In contrast to salicylic acid which has a plasma half-life of 2½ hours, the plasma half-life of diflunisal is 3 to 4 times longer (8 to 12 hours) (Ref.)

Pharmacokinetics and pharmacodynamics of IV ASA: http://www.ncbi.nlm.nih.gov/pmc/articles/PMC3964022/

Preparation & Administration

Preparation of IV will be discussed latter.

IV Administration:

  • 3-5 weeks administration with daily i.v. infusions 4 days per week (e.g. Monday to Thursday)
  • The daily IVs are Diflunisal + ASA or PAS
  • Suggested daily combination is Diflu+ASA
  • First administrate ASA during about one hour than one hour break and than administrate Diflu during about one hour and a half
  • Suggested daily dose of Diflu & ASA:
    ASA: 42 mg/kg/day
    Diflu: 37 mg/kg/day
  • Administrate via port – that is easier since during the administration via veins in the arm there may be some burning sensation.

Maximum ASA daily dose: 10 vials (5000 mg acetylsalicylic acid) Ref

The suggested administration protocol above is designed based on the (limited) info I have from people treated with Diflu and the published literature. Note that the patents published by prof. Krause suggest a bit different protocol:

IV and/or Oral administration from prof. Krause’s patents:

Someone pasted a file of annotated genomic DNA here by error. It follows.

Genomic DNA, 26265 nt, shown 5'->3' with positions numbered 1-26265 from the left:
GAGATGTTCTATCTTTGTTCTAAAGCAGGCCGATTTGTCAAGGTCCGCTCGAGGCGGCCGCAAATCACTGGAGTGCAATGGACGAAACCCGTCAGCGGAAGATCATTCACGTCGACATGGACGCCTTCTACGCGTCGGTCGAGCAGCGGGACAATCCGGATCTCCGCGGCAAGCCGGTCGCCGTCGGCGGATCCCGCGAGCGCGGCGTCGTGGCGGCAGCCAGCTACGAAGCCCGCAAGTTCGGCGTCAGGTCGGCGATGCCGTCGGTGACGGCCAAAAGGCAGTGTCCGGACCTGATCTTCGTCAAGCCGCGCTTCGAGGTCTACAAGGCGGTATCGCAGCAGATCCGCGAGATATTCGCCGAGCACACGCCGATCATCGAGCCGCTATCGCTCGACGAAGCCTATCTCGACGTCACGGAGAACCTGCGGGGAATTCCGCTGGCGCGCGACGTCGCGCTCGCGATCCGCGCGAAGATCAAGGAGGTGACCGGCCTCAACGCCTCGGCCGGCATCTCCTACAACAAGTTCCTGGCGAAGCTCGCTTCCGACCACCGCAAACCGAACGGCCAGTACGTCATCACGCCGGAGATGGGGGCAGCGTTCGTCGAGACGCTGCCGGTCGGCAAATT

Oral protocol

“The most preferred dosage scheme is as follows (for a female patient with 65 ml blood per kg body weight, for other patients the dosage scheme can be adapted, if necessary):

Time Dose Variation
initial dose about 35 mg/kg
after about 12 hours about 30 mg/kg
after about 3 hours about 6 mg/kg
after about 3 hours about 6 mg/kg 12 mg/kg
after about 3 hours about 6 mg/kg
after about 3 hours about 6 mg/kg €‚0 mg/kg
after about 12 hours about 30 mg/kg
after about 3 hours about 6 mg/kg
after about 3 hours about 6 mg/kg 12 mg/kg
after about 3 hours about 6 mg/kg

Of course, other dosage schemes are also possible, if it is ensured that the interstitial Diflunisal concentration is as disclosed above. Instead of the above mentioned 3 hour intervals four hour, five hour or six hour intervals can be used or 12 hour intervals can be used with adapting the dosage which is given after each interval. The dosage for each interval can also be adapted depending on the patient and in particular on the amount of blood per kg bodyweight of this patient as explained above, and such variations and adaptations are within the knowledge of a skilled person.” (Ref.)